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Airports as large as Detroit Metropolitan Airport and as small as Midland's Barstow Airport (pictured here) could be sold off to the benefit of taxpayers, travelers, and pilots alike.

In 1996 Canadian officials concluded a $1.1 billion privatization of the country's air traffic control system. It was sold to a private, nonprofit organization called NAV Canada which now provides air traffic control, flight information, electronic aids, and navigation to business, personal, and commercial flights throughout Canadian air space.

Free from bureaucratic mandates and able to operate more like an entrepreneurial enterprise, NAV Canada is the only private company in the world to operate a country's air traffic control system. So how is the newly privatized system flying?

The United States should follow Canada's lead. Adapting NAV Canada's model of privatization to America's air traffic control system would mean greater safety, greater efficiency, less cost, and less frustration.

Consider a few facts. NAV Canada has

  • invested $250 million in new systems and technology and built three new, state-of-the-art control towers;

  • reduced the Canadian government air traffic control system's bureaucracy by 900 people across four major areas: administration, management, engineers and controllers;

  • helped save airlines $163 million in taxes while passengers have saved an average of $25.00 per ticket; and

  • increased the salaries of air traffic controllers by an average of 33%.

According to an October 1999 article in The New York Times, most of Canada's air traffic control constituencies believe the new arrangement is going well.

When the idea was introduced, controllers, who had endured a wage freeze for years, were eager to become employees of a private company. Airlines, upset at delays and at the government's use of taxes collected on air fares for non-aviation purposes, were also ready for change. And Transport Canada was running late and over budget on its huge modernization project which threatened to collapse, as a similar system did in the United States in the early 1990s.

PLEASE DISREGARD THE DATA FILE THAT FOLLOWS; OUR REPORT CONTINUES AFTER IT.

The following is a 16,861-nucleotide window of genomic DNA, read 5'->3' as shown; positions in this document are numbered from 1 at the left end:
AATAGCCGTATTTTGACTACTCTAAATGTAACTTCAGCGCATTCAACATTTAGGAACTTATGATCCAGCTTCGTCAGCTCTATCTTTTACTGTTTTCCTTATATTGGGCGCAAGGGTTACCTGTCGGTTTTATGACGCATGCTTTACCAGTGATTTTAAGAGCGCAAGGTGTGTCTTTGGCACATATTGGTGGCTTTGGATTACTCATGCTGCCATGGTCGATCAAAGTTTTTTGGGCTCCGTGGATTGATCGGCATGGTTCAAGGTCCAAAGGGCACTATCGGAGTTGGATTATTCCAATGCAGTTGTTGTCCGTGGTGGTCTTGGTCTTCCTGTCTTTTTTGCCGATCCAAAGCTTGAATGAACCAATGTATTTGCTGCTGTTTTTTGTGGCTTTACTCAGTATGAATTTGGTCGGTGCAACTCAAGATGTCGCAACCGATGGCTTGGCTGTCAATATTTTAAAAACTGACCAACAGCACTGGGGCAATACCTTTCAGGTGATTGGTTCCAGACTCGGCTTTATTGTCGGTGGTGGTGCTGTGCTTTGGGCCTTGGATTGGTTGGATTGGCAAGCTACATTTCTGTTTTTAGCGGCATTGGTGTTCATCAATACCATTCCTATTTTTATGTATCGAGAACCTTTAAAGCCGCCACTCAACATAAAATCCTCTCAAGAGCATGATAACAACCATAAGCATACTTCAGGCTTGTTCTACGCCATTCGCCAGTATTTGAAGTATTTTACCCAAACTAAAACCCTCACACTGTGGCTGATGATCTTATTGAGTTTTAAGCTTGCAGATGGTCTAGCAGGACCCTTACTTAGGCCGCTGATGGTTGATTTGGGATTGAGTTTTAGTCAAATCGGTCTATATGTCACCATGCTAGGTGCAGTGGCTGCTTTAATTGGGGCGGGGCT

Meanwhile, the U.S. air traffic control system remains woefully outdated. Much of the radar equipment in use is two or three decades old and is still dependent on mainframe computers and vacuum-tube technology. Robert Poole, president of the Reason Foundation and an air traffic control expert, notes four other problems with our current system.

First, there may be a conflict of interest within the Federal Aviation Administration (FAA), the regulatory body in charge of the U.S. air traffic control system. Not only is the FAA owner and operator of the system, it is in charge of ensuring aviation safety. How likely is the FAA to police itself with regard to safety violations?

Second, the U.S. government's procurement process is far too slow. Technology advances quickly and federal procurement systems don not move fast enough to supply a dynamic air traffic control system.

Third, U.S. civil service rules are inadequate for hiring and retaining qualified workers for air traffic control systems.

Lastly, America's current system of funding is restrictive and politicized because it relies on federal appropriations for its budget.

The Clinton administration, to its credit, has tried to resolve some of these issues. In 1995, for instance, it proposed making the entire U.S. air traffic control system a quasi-governmental corporation, much like the U.S. postal service. This allegedly would have given the U.S. air traffic control system more flexibility on personnel and procurement, but the idea never got off the ground.

In 1998 the administration proposed making the FAA an organization similar to the Patent and Trademark Office, which can set its own fees and control revenues, but Congress balked. As it turns out, politicians enjoy a subservient FAA, and many airports remain a potent source of pork-barrel spending projects.

It is unfortunate that U.S. policy-makers have had so little luck changing the operational status of America's air traffic control system. Air travel is booming. The total number of "enplanements" (how often a person steps onto a domestic carrier on U.S. soil) now tops more than 500 million annually.

Privatization has increased the safety and lowered the costs of air travel in Canada. By contrast, billions of dollars are spent every year in the U.S. on wasted fuel and wasted crew and passenger time due to delays caused by the obsolete U.S. air traffic control system.

The United States should follow Canada's lead. Adapting NAV Canada's model of privatization to America's air traffic control system would mean greater safety, greater efficiency, less cost, and less frustration..

Michael LaFaive is managing editor of Michigan Privatization Report.

Editor's Note: Portions of this article were excerpted from the summer 1998 issue of Michigan Privatization Report.